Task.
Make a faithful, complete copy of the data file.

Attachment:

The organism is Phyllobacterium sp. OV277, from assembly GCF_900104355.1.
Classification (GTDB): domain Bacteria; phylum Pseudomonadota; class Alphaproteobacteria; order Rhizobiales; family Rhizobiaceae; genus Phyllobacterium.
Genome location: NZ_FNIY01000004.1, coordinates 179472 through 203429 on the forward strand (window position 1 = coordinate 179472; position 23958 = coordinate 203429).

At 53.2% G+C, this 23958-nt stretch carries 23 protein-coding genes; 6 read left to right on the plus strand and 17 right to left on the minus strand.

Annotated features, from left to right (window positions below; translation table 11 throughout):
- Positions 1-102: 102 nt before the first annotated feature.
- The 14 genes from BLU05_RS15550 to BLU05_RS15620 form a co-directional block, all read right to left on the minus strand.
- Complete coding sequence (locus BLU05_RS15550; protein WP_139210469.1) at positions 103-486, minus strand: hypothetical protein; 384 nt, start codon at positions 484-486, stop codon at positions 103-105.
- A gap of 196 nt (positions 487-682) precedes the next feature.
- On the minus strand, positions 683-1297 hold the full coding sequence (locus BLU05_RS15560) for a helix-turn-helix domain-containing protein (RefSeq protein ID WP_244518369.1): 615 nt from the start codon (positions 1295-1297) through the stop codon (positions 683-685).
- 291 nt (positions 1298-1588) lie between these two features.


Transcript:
The organism is Phyllobacterium sp. OV277, from assembly GCF_900104355.1.
Classification (GTDB): domain Bacteria; phylum Pseudomonadota; class Alphaproteobacteria; order Rhizobiales; family Rhizobiaceae; genus Phyllobacterium.
Genome location: NZ_FNIY01000004.1, coordinates 179472 through 203429 on the forward strand (window position 1 = coordinate 179472; position 23958 = coordinate 203429).

At 53.2% G+C, this 23958-nt stretch carries 23 protein-coding genes; 6 read left to right on the plus strand and 17 right to left on the minus strand.

Annotated features, from left to right (window positions below; translation table 11 throughout):
- Positions 1-102: 102 nt before the first annotated feature.
- The 14 genes from BLU05_RS15550 to BLU05_RS15620 form a co-directional block, all read right to left on the minus strand.
- Complete coding sequence (locus BLU05_RS15550; protein WP_139210469.1) at positions 103-486, minus strand: hypothetical protein; 384 nt, start codon at positions 484-486, stop codon at positions 103-105.
- A gap of 196 nt (positions 487-682) precedes the next feature.
- On the minus strand, positions 683-1297 hold the full coding sequence (locus BLU05_RS15560) for a helix-turn-helix domain-containing protein (RefSeq protein ID WP_244518369.1): 615 nt from the start codon (positions 1295-1297) through the stop codon (positions 683-685).
- 291 nt (positions 1298-1588) lie between these two features.